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Food security prioritized in NK amid heavy rain: Unification Ministry
Ministry to cut 15% of workforce, abolish four key inter-Korean exchange unitsBy Ji Da-gyum
Published : Aug. 23, 2023 - 15:07
North Korea has been placing a high priority on stabilizing food security amid unfavorable weather conditions, while its trade with China has not fully recovered to pre-COVID-19 pandemic levels, South Korea's Unification Ministry said Wednesday.
"North Korea has fully mobilized resources and manpower for grain production which has been designated as the No. 1 task among 12 major economic priorities for this year," reads a report submitted by the ministry to the National Assembly.
But to that end, "North Korea has been encountering challenges in its preparations for natural disasters, including the ongoing typhoons and heavy rainfall."
As an example of such occurrences, the ministry pointed to an incident where North Korean leader Kim Jong-un criticized senior officials for irresponsible handling of flood damages leading to negative consequences to crop production.
In an unusual move during his on-site guidance Monday, the North Korean leader publicly criticized Kim Tok-hun, premier of his Cabinet, for inadequate management of tidelands used for rice production, state media reported Tuesday.
Kim Jong-un also personally conducted visits to areas and farms that were affected by the typhoon in Anbyon County in the North's Kangwon Province. During these visits, he emphasized the urgency of taking immediate measures to salvage essential crops, state media reported earlier this month.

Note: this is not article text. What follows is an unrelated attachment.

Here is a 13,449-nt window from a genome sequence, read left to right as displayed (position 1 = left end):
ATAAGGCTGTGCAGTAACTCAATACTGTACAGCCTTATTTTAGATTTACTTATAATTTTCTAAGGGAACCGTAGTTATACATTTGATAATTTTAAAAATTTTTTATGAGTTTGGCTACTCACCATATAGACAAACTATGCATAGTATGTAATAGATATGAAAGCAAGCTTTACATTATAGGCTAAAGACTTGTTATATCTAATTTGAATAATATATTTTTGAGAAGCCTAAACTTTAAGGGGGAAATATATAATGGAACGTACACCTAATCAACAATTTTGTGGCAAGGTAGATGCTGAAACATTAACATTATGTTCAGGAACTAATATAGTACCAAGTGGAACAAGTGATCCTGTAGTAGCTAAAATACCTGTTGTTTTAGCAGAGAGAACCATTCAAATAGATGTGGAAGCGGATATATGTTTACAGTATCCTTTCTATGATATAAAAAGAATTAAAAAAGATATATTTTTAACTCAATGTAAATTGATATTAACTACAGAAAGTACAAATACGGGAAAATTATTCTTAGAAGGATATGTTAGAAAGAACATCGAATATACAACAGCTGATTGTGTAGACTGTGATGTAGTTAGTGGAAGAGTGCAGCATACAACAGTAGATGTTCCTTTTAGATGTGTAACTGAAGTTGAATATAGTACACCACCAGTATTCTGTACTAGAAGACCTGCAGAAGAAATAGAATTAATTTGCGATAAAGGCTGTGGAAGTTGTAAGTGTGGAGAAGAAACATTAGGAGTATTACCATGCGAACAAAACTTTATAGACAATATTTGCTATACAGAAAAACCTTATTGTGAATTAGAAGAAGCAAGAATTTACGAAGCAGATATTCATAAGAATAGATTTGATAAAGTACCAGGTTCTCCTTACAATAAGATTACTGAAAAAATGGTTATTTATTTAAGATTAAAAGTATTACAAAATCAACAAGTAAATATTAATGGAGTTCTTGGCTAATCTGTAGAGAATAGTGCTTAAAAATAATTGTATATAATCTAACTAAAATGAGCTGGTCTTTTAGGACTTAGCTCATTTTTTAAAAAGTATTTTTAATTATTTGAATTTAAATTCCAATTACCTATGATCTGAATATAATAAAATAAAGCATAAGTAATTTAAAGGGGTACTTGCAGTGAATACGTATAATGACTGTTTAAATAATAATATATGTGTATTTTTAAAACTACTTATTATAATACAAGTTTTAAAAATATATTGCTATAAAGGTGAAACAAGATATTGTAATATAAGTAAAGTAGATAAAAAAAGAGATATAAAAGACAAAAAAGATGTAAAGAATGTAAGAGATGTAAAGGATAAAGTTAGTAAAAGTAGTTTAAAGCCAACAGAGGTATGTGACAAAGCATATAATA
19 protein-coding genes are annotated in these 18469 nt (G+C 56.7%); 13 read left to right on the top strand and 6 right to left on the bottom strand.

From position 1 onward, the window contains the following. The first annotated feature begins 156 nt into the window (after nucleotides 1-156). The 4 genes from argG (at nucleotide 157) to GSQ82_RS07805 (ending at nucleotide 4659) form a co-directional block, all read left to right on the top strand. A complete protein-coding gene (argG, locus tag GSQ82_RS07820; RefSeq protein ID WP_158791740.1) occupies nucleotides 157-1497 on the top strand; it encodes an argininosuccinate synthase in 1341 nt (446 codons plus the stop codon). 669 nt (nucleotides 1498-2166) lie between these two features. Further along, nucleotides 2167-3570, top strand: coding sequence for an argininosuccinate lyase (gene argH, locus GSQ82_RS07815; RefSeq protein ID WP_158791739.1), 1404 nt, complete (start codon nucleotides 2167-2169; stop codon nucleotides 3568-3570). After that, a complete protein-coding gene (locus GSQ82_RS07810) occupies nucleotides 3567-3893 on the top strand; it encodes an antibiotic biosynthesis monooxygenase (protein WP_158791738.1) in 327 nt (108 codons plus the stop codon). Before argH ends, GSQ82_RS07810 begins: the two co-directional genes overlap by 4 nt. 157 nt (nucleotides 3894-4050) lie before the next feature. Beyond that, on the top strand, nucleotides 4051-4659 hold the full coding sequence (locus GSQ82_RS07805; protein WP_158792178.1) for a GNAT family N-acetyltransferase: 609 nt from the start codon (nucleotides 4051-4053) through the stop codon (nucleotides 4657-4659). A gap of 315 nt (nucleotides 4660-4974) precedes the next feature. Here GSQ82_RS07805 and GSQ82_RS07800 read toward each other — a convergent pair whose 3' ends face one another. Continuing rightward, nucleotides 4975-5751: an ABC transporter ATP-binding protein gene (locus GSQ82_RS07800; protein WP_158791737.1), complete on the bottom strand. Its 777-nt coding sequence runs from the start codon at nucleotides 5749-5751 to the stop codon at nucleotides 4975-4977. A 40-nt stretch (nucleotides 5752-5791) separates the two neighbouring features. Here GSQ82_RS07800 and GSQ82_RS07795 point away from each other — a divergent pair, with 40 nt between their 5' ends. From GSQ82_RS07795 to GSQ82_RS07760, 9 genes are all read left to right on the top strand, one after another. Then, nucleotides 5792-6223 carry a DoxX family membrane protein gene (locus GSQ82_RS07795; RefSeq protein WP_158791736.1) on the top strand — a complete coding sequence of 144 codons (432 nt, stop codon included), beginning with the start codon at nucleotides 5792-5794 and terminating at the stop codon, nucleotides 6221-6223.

The ministry also pointed out that North Korea's trade with China has rebounded to around 85 percent of pre-COVID-19 levels. However, there has been a recent deceleration in the expansion of bilateral trade volume, mainly due to the slowed growth of North Korea's subcontracted processing exports, encompassing items like wigs.
The Unification Ministry on Wednesday also unveiled restructuring plans involving considerable workforce reductions and the dissolution of four organizations responsible for inter-Korean dialogue and exchanges, amid an extended impasse with North Korea.
The ministry will reduce its existing workforce from 617 to 536 personnel, constituting an approximate 15 percent downsizing, according to the documented plan.
Out of the 81 positions being eliminated, all are of civil servants who are part of the headquarters and affiliated agencies.
However, the ministry refrained from providing details when questioned by The Korea Herald regarding the approach to managing the targeted workforce reduction. Instead, the ministry stated it is "currently reviewing various options in consultation with related organizations."
The ministry has additionally opted to pursue an "all-encompassing reorganization" of agencies responsible for inter-Korean exchange, cooperation, dialogue and transit.